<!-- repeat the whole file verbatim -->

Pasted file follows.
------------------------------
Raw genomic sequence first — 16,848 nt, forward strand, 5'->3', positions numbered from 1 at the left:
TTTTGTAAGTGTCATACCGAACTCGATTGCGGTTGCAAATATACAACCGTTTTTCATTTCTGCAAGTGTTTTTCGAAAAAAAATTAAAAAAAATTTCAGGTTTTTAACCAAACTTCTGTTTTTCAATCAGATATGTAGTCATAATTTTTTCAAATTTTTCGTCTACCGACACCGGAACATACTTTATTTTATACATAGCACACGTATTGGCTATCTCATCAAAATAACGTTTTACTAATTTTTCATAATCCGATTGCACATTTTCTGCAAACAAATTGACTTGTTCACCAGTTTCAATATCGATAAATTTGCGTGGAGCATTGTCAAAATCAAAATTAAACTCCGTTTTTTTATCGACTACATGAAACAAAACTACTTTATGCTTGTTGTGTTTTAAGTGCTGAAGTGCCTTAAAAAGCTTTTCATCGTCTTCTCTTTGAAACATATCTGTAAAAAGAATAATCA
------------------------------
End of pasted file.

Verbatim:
Raw genomic sequence first — 16,848 nt, forward strand, 5'->3', positions numbered from 1 at the left:
TTTTGTAAGTGTCATACCGAACTCGATTGCGGTTGCAAATATACAACCGTTTTTCATTTCTGCAAGTGTTTTTCGAAAAAAAATTAAAAAAAATTTCAGGTTTTTAACCAAACTTCTGTTTTTCAATCAGATATGTAGTCATAATTTTTTCAAATTTTTCGTCTACCGACACCGGAACATACTTTATTTTATACATAGCACACGTATTGGCTATCTCATCAAAATAACGTTTTACTAATTTTTCATAATCCGATTGCACATTTTCTGCAAACAAATTGACTTGTTCACCAGTTTCAATATCGATAAATTTGCGTGGAGCATTGTCAAAATCAAAATTAAACTCCGTTTTTTTATCGACTACATGAAACAAAACTACTTTATGCTTGTTGTGTTTTAAGTGCTGAAGTGCCTTAAAAAGCTTTTCATCGTCTTCTCTTTGAAACATATCTGTAAAAAGAATAATCA